- The Sea Gypsies, a Nomadic tribe living in a cluster of islands that is part of the Burmese archipelago, can see clearly under water at great depths. Since they spend most of their lives in the open sea, and the young learns to swim even before they learn to walk, they have learned to control the size of their pupils and to constrict them to approximately 22%. Those of us who live primarily inland do not know how to do this and have taken it for granted that pupil adjustment is a reflex.
- Learning how to juggle 3 or more objects like a circus performer have been proven to increase gray matter in the occipito-temporal cortex. A research study shows that it can happen as early as after 7 days of continuous training.
- London taxi drivers have a bigger hippocampus compared to bus drivers who follow a limited set of routes. The hippocampus is associated with acquiring and using a complex set of spatial skills allowing London taxi drivers to efficiently do their work.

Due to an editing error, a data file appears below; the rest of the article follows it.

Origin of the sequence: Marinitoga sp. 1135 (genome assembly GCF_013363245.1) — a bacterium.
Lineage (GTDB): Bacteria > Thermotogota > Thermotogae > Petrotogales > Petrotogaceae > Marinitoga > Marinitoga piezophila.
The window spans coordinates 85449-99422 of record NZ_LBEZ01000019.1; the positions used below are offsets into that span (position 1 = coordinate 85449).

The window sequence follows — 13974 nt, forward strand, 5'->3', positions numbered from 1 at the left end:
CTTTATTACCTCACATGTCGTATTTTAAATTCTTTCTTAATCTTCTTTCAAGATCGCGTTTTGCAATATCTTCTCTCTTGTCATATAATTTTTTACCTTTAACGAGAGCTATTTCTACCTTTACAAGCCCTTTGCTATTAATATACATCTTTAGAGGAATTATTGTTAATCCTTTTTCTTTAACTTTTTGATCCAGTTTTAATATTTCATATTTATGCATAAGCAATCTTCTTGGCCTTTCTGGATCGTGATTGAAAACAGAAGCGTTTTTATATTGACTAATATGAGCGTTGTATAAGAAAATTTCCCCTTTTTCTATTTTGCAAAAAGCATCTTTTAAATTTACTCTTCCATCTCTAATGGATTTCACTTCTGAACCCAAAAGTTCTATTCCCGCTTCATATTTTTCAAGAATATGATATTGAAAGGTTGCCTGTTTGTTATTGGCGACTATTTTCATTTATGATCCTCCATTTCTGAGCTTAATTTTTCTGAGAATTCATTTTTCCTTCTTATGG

Neuroplasticity after a Stroke
After a stroke, neurons and neurological connections are damaged, resulting in impaired neurological functions. The brain urgently needs healthy neurons and a large amount of synaptic connections to recover these functions. Neuroplasticity after a stroke allows the brain to rebuild these neurological connections and compensate for dysfunctional information pathways. Undamaged axons grow new nerve endings and reconnect with other healthy neurons, forming new neuronal circuits.
The neuroplasticity process can be stimulated through rehabilitation therapy (physical therapy, occupational therapy, speech therapy, etc.) as well as pharmaceutical aid. Traditional Chinese Medicine, for instance, offers natural solutions to strengthen neuroplasticity, such as NeuroAiD, an herbal treatment that helps patients recover from their stroke.
The combination of physical therapy and stroke treatments helps the brain learn rapidly new skills and eventually restore neurological functions to improve the outcome in stroke patients.
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Clinically safe and efficient, NeuroAiD™ stroke treatment has been proved to increase the production of new neurons in the brain and the connections among these neurons (neuroplasticity) as well as to build stronger neurons (neuroprotection). Hence, NeuroAiD™ creates a favorable environment for recovery.